Q: Can you give us an overview of the investigative methods you used to get this scoop?
A: We relied on firsthand accounts from more than 50 people sentenced to restitution centers to understand life at the centers. Although the program is publicly billed as an alternative to prison, people we interviewed described the centers as prisons or jails.
For months, the state corrections agency refused to tell us who employs restitution center inmates or give us information about the program. Instead, we started with the first tip we received — the McDonald’s — and worked our way out. At the restaurant, incarcerated workers told us where other restitution centers inmates worked. We left our business cards with employees, catching people before and after their shifts and passing messages through their co-workers.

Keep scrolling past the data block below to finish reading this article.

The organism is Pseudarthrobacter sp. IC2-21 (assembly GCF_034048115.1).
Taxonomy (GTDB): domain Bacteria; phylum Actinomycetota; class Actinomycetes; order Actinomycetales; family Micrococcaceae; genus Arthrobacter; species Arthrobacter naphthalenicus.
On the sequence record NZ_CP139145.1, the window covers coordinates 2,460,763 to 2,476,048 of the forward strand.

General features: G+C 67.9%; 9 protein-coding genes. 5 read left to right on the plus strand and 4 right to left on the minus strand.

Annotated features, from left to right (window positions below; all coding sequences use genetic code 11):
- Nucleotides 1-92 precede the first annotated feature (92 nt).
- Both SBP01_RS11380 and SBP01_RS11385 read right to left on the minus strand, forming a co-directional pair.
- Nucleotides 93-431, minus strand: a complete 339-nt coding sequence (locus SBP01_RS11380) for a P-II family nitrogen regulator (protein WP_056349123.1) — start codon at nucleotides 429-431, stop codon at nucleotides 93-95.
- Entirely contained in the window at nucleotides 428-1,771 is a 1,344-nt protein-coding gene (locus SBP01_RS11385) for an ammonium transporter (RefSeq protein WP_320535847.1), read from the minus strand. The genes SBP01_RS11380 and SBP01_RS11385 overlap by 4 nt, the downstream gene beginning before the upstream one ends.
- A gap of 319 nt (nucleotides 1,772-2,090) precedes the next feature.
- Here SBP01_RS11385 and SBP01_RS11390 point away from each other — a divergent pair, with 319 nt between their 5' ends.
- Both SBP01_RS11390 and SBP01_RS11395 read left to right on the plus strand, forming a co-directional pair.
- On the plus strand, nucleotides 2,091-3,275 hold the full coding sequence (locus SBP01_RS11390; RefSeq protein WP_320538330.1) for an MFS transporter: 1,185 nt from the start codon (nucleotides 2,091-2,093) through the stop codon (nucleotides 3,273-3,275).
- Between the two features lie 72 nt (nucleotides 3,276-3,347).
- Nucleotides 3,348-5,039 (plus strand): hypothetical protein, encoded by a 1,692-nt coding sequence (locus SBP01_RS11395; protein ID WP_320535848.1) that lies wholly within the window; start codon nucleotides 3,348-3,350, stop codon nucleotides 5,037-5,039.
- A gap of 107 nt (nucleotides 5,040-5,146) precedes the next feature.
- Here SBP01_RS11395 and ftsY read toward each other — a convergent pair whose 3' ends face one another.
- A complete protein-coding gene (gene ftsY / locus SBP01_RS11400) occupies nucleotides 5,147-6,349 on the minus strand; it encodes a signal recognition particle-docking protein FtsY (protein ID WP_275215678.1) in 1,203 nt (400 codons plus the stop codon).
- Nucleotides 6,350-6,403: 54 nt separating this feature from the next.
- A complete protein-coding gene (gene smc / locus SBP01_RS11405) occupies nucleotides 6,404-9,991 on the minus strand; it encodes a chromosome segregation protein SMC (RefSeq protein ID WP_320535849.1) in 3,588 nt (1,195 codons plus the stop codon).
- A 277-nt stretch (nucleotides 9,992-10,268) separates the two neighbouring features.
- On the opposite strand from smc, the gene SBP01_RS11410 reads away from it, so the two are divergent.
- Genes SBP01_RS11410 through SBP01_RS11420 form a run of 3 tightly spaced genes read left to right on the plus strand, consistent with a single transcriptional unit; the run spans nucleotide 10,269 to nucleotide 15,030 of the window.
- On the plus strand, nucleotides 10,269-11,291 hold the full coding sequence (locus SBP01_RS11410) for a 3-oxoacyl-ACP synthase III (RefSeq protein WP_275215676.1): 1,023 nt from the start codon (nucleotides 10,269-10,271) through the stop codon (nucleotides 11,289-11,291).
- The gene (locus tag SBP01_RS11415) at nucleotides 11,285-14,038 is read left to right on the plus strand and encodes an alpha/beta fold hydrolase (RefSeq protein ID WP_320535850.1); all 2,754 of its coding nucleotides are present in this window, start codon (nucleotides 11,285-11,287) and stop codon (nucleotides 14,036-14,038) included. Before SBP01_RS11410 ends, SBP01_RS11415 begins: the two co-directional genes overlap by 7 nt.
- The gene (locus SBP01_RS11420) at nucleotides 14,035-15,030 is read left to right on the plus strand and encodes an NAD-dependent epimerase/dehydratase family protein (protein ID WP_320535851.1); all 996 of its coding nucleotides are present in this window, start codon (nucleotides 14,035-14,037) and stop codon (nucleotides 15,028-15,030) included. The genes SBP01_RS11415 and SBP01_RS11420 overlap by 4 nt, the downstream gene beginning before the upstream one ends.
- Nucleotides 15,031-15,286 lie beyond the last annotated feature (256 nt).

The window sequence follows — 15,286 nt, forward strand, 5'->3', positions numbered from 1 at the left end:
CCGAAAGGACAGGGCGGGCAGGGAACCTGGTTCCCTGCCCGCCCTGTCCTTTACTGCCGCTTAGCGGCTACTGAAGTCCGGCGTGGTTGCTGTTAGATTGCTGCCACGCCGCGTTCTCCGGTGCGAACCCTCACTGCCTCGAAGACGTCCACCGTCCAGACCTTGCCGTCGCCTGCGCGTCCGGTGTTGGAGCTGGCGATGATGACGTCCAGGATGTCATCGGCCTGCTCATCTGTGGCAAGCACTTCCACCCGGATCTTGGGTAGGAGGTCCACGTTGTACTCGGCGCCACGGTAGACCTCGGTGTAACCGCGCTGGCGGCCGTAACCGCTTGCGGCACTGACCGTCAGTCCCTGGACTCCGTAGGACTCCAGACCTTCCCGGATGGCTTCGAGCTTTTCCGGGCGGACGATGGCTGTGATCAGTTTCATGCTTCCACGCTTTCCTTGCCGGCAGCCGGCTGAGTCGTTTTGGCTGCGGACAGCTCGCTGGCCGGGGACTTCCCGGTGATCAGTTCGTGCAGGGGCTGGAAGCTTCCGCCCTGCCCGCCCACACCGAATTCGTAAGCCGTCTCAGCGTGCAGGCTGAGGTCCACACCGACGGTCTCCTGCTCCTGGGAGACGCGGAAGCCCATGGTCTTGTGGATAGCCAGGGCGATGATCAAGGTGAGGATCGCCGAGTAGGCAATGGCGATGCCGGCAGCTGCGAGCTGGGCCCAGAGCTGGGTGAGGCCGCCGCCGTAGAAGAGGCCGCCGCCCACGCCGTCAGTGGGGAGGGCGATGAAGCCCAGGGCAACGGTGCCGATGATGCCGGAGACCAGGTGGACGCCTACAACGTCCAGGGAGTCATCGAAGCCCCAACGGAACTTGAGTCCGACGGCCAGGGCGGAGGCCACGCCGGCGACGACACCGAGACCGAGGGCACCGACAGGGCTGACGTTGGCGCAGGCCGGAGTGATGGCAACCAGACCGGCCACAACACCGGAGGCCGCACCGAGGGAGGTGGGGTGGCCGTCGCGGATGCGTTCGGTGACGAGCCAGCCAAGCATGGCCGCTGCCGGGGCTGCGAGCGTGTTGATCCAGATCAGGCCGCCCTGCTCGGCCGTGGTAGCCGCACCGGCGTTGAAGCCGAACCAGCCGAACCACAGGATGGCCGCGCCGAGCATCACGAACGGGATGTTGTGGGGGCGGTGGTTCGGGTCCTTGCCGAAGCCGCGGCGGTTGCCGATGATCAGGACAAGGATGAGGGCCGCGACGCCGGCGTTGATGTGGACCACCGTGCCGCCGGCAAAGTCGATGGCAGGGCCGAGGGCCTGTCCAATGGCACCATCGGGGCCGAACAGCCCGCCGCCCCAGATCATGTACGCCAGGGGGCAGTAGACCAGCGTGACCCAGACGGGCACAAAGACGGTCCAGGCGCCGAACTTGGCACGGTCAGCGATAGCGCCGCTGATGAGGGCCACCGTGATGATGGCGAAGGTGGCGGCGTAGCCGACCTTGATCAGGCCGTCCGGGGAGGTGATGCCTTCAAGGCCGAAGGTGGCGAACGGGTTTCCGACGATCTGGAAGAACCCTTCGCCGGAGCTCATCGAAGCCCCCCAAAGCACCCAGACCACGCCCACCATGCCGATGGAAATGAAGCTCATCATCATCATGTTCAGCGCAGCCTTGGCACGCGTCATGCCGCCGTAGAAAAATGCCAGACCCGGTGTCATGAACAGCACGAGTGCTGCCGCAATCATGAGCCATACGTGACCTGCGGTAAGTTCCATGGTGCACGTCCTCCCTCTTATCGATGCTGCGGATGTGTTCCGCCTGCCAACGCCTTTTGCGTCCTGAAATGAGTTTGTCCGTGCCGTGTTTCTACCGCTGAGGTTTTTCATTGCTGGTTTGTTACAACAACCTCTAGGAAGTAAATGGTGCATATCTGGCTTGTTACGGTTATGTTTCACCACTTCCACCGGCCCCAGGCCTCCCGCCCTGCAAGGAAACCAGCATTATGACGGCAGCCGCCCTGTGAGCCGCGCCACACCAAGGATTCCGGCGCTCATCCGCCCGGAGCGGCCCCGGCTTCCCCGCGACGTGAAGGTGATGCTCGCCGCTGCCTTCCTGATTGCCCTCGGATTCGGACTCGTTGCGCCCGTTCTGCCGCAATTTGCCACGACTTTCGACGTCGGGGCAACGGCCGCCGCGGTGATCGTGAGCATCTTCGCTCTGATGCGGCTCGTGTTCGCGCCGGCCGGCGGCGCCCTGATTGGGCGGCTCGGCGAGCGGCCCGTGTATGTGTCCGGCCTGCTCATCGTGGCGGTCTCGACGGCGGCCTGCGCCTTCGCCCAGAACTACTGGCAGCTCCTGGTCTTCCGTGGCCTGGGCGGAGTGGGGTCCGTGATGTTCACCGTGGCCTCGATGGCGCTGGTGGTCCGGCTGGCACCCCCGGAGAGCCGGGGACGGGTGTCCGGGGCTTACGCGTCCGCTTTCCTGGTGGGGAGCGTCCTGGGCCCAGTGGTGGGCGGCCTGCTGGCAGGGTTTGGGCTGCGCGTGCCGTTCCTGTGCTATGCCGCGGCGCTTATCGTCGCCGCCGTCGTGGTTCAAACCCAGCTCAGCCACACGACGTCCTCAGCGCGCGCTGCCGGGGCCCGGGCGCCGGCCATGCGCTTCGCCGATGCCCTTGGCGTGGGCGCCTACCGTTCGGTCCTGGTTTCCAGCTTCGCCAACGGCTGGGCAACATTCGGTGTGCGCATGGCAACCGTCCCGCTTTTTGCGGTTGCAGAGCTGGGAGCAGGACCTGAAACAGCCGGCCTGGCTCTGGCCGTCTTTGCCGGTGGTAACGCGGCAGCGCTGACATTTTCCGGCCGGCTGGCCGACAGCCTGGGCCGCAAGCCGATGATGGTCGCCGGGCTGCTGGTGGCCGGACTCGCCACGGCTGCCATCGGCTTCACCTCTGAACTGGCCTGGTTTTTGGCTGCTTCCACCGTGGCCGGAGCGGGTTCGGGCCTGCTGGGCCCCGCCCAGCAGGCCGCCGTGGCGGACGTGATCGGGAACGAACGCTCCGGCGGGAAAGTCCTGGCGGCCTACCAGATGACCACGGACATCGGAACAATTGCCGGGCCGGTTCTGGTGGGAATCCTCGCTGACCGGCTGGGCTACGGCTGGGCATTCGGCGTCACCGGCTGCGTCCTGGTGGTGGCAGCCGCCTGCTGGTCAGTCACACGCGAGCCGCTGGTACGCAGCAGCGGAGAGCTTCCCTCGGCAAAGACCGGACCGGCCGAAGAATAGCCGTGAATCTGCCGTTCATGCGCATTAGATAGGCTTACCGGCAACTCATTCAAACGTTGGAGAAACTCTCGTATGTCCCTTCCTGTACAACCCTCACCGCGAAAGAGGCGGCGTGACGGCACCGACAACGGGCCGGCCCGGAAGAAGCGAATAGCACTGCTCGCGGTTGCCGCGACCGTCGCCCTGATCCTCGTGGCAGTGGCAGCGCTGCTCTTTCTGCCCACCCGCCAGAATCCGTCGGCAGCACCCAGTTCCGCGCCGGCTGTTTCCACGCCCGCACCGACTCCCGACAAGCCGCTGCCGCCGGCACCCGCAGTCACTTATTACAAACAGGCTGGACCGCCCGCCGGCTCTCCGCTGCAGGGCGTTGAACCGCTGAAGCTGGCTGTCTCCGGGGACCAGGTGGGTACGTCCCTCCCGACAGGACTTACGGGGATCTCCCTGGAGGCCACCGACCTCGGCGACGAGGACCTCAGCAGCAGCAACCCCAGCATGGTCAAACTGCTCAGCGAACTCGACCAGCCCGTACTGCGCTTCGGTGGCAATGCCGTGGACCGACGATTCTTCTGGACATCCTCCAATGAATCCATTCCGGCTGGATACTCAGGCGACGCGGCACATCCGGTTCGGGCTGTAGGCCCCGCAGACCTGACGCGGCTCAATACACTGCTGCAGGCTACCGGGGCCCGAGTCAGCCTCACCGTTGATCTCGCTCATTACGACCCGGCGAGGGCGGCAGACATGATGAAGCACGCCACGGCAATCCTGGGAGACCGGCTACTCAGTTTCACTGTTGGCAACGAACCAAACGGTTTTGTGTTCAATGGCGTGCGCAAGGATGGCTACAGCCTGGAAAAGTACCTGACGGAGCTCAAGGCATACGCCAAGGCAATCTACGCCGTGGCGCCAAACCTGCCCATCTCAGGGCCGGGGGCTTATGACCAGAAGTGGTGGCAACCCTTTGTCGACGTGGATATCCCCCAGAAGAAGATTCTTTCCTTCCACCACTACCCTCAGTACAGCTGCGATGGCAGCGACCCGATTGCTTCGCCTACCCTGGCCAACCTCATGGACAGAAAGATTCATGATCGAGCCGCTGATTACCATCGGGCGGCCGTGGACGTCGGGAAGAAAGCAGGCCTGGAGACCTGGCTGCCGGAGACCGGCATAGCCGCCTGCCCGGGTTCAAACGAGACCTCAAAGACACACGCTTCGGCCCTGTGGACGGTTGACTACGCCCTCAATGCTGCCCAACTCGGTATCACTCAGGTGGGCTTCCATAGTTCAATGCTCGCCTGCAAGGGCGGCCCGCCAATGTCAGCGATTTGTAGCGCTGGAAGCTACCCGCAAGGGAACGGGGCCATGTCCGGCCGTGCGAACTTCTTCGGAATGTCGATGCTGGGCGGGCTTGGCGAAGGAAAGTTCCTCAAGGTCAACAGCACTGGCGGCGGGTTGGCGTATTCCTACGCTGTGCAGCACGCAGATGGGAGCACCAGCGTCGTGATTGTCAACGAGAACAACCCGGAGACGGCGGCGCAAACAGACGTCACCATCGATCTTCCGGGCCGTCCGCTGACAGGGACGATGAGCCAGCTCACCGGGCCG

We also found lists of people at restitution centers from previous years on the corrections agency’s website, which were later removed. We used those and other state data to find and interview more people who were sentenced to the centers. To corroborate their accounts, we drew on court transcripts and other state documents gleaned from more than two dozen public-records requests. And by building a database with the sentencing orders of more than 200 people incarcerated at the centers in January 2019, we found a pattern that matched what we’d heard: judges said most people they sentenced to the centers could not be released until they’d paid off their debts.
Q: Am I understanding correctly that restitution centers are only for criminal justice debts like restitution?